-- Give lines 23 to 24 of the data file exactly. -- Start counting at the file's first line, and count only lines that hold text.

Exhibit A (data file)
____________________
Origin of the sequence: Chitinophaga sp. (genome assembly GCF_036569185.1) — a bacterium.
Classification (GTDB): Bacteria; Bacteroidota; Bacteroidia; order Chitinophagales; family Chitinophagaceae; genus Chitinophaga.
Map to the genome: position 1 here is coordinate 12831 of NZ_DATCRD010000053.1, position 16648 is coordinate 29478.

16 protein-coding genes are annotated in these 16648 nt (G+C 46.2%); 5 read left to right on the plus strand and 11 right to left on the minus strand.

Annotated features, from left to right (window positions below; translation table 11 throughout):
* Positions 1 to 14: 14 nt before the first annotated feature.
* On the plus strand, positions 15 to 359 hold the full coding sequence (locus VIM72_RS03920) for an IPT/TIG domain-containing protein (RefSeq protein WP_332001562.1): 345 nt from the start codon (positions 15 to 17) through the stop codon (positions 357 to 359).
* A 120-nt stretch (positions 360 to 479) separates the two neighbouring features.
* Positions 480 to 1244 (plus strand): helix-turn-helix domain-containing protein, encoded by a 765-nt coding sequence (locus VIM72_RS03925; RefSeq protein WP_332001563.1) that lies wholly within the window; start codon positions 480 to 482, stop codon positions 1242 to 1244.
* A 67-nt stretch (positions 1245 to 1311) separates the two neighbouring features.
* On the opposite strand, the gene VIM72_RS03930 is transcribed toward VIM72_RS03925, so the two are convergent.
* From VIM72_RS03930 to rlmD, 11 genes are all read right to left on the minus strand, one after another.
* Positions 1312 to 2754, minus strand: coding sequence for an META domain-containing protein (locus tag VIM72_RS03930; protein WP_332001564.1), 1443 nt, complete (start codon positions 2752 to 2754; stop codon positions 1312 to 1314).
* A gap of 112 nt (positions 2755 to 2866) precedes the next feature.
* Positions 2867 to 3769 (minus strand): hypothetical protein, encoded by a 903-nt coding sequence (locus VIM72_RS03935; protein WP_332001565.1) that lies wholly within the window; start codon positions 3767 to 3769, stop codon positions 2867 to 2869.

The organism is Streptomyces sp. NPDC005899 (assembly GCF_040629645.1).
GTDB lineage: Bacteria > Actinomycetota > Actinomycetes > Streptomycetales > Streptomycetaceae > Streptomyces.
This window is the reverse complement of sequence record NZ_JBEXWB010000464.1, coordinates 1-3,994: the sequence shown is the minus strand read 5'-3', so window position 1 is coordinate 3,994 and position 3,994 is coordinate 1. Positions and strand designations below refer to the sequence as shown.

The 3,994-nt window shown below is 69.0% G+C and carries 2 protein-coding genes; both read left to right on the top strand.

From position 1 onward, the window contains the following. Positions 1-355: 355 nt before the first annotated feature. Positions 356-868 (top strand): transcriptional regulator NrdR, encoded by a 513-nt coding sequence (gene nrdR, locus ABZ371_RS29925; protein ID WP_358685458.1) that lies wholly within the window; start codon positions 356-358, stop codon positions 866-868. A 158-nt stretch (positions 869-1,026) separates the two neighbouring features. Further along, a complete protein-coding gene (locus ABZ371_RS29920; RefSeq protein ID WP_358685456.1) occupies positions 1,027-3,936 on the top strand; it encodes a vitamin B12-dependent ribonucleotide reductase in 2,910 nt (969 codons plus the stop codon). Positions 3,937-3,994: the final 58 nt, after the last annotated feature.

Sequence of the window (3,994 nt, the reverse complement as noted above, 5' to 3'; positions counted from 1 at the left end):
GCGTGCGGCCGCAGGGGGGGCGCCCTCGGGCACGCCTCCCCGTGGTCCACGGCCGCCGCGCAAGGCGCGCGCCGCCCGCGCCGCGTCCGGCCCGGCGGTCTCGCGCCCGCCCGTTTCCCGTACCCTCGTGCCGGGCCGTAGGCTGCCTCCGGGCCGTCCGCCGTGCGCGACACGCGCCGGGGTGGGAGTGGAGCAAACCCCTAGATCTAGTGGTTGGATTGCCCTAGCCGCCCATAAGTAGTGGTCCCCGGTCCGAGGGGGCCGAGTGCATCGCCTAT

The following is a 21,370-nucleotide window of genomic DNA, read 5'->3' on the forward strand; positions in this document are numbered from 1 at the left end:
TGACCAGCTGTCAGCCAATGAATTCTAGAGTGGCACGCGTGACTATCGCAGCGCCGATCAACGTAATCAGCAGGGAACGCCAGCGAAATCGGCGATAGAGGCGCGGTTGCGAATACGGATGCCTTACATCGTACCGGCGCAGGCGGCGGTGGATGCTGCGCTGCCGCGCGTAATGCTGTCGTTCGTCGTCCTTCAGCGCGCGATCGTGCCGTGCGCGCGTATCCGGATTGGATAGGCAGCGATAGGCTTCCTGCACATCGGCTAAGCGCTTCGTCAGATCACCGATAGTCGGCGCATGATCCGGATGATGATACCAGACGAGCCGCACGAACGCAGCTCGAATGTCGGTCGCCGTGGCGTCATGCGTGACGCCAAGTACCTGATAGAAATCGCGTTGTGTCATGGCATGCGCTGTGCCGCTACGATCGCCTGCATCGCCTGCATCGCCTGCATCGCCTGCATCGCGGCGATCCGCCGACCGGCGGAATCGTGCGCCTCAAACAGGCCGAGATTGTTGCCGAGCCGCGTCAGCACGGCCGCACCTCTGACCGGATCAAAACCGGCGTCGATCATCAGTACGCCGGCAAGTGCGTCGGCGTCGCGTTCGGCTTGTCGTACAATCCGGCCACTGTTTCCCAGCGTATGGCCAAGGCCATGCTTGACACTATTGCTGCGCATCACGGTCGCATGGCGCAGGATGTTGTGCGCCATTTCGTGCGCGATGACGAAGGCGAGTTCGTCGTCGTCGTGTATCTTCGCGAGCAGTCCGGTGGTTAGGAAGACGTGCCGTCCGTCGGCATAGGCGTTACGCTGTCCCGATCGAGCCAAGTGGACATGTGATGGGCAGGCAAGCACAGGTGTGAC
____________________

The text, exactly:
The following is a 21,370-nucleotide window of genomic DNA, read 5'->3' on the forward strand; positions in this document are numbered from 1 at the left end:
TGACCAGCTGTCAGCCAATGAATTCTAGAGTGGCACGCGTGACTATCGCAGCGCCGATCAACGTAATCAGCAGGGAACGCCAGCGAAATCGGCGATAGAGGCGCGGTTGCGAATACGGATGCCTTACATCGTACCGGCGCAGGCGGCGGTGGATGCTGCGCTGCCGCGCGTAATGCTGTCGTTCGTCGTCCTTCAGCGCGCGATCGTGCCGTGCGCGCGTATCCGGATTGGATAGGCAGCGATAGGCTTCCTGCACATCGGCTAAGCGCTTCGTCAGATCACCGATAGTCGGCGCATGATCCGGATGATGATACCAGACGAGCCGCACGAACGCAGCTCGAATGTCGGTCGCCGTGGCGTCATGCGTGACGCCAAGTACCTGATAGAAATCGCGTTGTGTCATGGCATGCGCTGTGCCGCTACGATCGCCTGCATCGCCTGCATCGCCTGCATCGCCTGCATCGCGGCGATCCGCCGACCGGCGGAATCGTGCGCCTCAAACAGGCCGAGATTGTTGCCGAGCCGCGTCAGCACGGCCGCACCTCTGACCGGATCAAAACCGGCGTCGATCATCAGTACGCCGGCAAGTGCGTCGGCGTCGCGTTCGGCTTGTCGTACAATCCGGCCACTGTTTCCCAGCGTATGGCCAAGGCCATGCTTGACACTATTGCTGCGCATCACGGTCGCATGGCGCAGGATGTTGTGCGCCATTTCGTGCGCGATGACGAAGGCGAGTTCGTCGTCGTCGTGTATCTTCGCGAGCAGTCCGGTGGTTAGGAAGACGTGCCGTCCGTCGGCATAGGCGTTACGCTGTCCCGATCGAGCCAAGTGGACATGTGATGGGCAGGCAAGCACAGGTGTGAC